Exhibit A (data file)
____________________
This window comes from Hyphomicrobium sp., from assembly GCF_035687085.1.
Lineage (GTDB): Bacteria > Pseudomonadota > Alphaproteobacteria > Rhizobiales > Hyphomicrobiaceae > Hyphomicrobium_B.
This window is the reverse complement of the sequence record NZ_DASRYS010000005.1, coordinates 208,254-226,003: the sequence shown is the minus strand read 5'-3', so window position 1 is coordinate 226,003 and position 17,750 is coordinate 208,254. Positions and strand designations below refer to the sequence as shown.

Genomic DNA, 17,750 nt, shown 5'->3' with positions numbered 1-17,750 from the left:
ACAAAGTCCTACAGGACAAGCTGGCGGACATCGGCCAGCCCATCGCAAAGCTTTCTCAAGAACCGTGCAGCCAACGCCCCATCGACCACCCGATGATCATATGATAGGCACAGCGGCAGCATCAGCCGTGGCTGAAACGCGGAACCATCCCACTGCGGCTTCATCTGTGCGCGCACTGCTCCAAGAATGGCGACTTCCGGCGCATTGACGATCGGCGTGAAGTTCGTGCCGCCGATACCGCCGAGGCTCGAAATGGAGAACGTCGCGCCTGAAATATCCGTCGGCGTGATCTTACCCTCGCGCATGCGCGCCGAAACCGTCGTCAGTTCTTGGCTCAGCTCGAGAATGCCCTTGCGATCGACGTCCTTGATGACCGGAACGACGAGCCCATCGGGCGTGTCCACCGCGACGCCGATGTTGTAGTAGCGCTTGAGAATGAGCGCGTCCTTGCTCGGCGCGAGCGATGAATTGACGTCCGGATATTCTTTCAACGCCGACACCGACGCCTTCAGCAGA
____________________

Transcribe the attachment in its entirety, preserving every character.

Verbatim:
This window comes from Hyphomicrobium sp., from assembly GCF_035687085.1.
Lineage (GTDB): Bacteria > Pseudomonadota > Alphaproteobacteria > Rhizobiales > Hyphomicrobiaceae > Hyphomicrobium_B.
This window is the reverse complement of the sequence record NZ_DASRYS010000005.1, coordinates 208,254-226,003: the sequence shown is the minus strand read 5'-3', so window position 1 is coordinate 226,003 and position 17,750 is coordinate 208,254. Positions and strand designations below refer to the sequence as shown.

Genomic DNA, 17,750 nt, shown 5'->3' with positions numbered 1-17,750 from the left:
ACAAAGTCCTACAGGACAAGCTGGCGGACATCGGCCAGCCCATCGCAAAGCTTTCTCAAGAACCGTGCAGCCAACGCCCCATCGACCACCCGATGATCATATGATAGGCACAGCGGCAGCATCAGCCGTGGCTGAAACGCGGAACCATCCCACTGCGGCTTCATCTGTGCGCGCACTGCTCCAAGAATGGCGACTTCCGGCGCATTGACGATCGGCGTGAAGTTCGTGCCGCCGATACCGCCGAGGCTCGAAATGGAGAACGTCGCGCCTGAAATATCCGTCGGCGTGATCTTACCCTCGCGCATGCGCGCCGAAACCGTCGTCAGTTCTTGGCTCAGCTCGAGAATGCCCTTGCGATCGACGTCCTTGATGACCGGAACGACGAGCCCATCGGGCGTGTCCACCGCGACGCCGATGTTGTAGTAGCGCTTGAGAATGAGCGCGTCCTTGCTCGGCGCGAGCGATGAATTGACGTCCGGATATTCTTTCAACGCCGACACCGACGCCTTCAGCAGA